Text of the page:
Elevated basal and post-feed glucagon-like peptide 1 (GLP-1) concentrations in the neonatal period

Raja Padidela, Michael Patterson, Nawfal Sharief, Mohammed Ghatei, Khalid Hussain
2009 European Journal of Endocrinology  
BackgroundGlucagon-like peptide 1 (GLP-1) is an incretin hormone that stimulates glucose-induced insulin secretion, increases β-cell proliferation, neogenesis and β-cell mass. In adults, plasma concentrations of amidated GLP-1 are typically within the 5–10 pmol/l range in the fasting state and increases to ∼50 pmol/l after ingestion of a mixed meal.Research design and methodsWe measured plasma glucose, insulin and amidated forms of GLP-1 prefeed and then at 20 and 60 min post-feed following
more » ... stion of a 60–70 ml of standard milk feed in preterm (n=10, 34–37 weeks) and term newborn infants (n=12, 37–42 weeks). Reverse-phase fast protein liquid chromatography was used to characterise the molecular nature of the circulating GLP-1.ResultsMean birth weight was 3.18 kg and mean age at sampling for GLP-1 was 7.7 days. The mean basal GLP-1 concentration was 79.1 pmol/l, which increased to 156.6 pmol/l (±70.9, P<0.001) and 121.5 pmol/l (±59.2) at 20 and 60 min respectively. Reverse-phase chromatography analysis suggested that the majority of GLP-1 immunoreactivity (>75%) represented GLP-1 (7–36) amide and (9–36) amide.ConclusionsBasal and post-feed amidated GLP-1 concentrations in neonates are grossly raised with the major fractions of circulating GLP-1 being (7–36) amide and (9–36) amide. Elevated GLP-1 concentrations in the newborn period may have a role in regulating maturation of enteroendocrine system and also of increasing pancreatic β-cell mass and regeneration. The high levels of GLP-1 may be due to immaturity of the dipeptidyl peptidase IV and or lower glomerular filtration rate in the neonatal period. Further studies are required to understand the role of GLP-1 in the neonatal period.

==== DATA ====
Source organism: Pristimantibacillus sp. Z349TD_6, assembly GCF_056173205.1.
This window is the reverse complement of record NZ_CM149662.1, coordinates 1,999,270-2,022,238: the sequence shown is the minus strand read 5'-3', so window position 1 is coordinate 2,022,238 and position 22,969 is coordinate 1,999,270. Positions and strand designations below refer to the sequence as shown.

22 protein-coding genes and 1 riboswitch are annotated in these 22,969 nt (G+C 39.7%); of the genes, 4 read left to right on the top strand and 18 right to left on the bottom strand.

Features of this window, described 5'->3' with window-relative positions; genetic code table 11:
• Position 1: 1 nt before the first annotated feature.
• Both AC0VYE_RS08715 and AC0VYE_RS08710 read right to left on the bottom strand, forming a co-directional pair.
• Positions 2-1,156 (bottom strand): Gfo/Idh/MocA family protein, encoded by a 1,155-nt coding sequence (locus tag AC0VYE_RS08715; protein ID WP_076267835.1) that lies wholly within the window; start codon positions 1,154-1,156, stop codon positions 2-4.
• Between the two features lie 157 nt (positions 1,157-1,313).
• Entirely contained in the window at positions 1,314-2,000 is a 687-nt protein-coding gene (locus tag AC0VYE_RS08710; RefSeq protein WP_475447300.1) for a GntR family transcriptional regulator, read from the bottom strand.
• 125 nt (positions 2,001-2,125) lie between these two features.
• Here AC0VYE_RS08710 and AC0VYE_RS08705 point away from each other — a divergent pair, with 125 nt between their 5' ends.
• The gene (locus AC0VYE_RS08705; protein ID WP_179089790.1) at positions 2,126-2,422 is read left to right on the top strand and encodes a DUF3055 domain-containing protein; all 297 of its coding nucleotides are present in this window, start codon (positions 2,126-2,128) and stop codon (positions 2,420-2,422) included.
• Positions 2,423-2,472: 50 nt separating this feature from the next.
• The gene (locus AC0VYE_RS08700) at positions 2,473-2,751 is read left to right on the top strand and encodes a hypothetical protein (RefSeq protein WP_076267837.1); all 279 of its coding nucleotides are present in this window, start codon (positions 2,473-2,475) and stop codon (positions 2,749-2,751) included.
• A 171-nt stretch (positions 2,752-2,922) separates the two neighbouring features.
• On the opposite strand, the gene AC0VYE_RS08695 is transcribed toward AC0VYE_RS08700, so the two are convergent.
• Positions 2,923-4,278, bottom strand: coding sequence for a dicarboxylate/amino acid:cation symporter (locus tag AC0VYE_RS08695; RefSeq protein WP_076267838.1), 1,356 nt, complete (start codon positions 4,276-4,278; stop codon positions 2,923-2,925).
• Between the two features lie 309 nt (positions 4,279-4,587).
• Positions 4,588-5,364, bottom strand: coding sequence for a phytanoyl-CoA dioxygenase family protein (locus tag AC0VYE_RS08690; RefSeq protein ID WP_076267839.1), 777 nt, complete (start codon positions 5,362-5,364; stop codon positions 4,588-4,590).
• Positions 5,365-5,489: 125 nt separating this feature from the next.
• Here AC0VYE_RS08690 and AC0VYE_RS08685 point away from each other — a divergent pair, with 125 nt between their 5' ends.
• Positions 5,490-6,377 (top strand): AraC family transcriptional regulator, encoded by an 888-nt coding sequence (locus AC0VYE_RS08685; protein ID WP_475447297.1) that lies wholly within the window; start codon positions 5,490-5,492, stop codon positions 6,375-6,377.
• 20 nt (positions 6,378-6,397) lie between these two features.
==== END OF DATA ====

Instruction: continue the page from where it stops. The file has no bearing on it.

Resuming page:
doi:10.1530/eje-08-0807 pmid:18952761 fatcat:2n6xkx766fgtfftqhev26hzsoi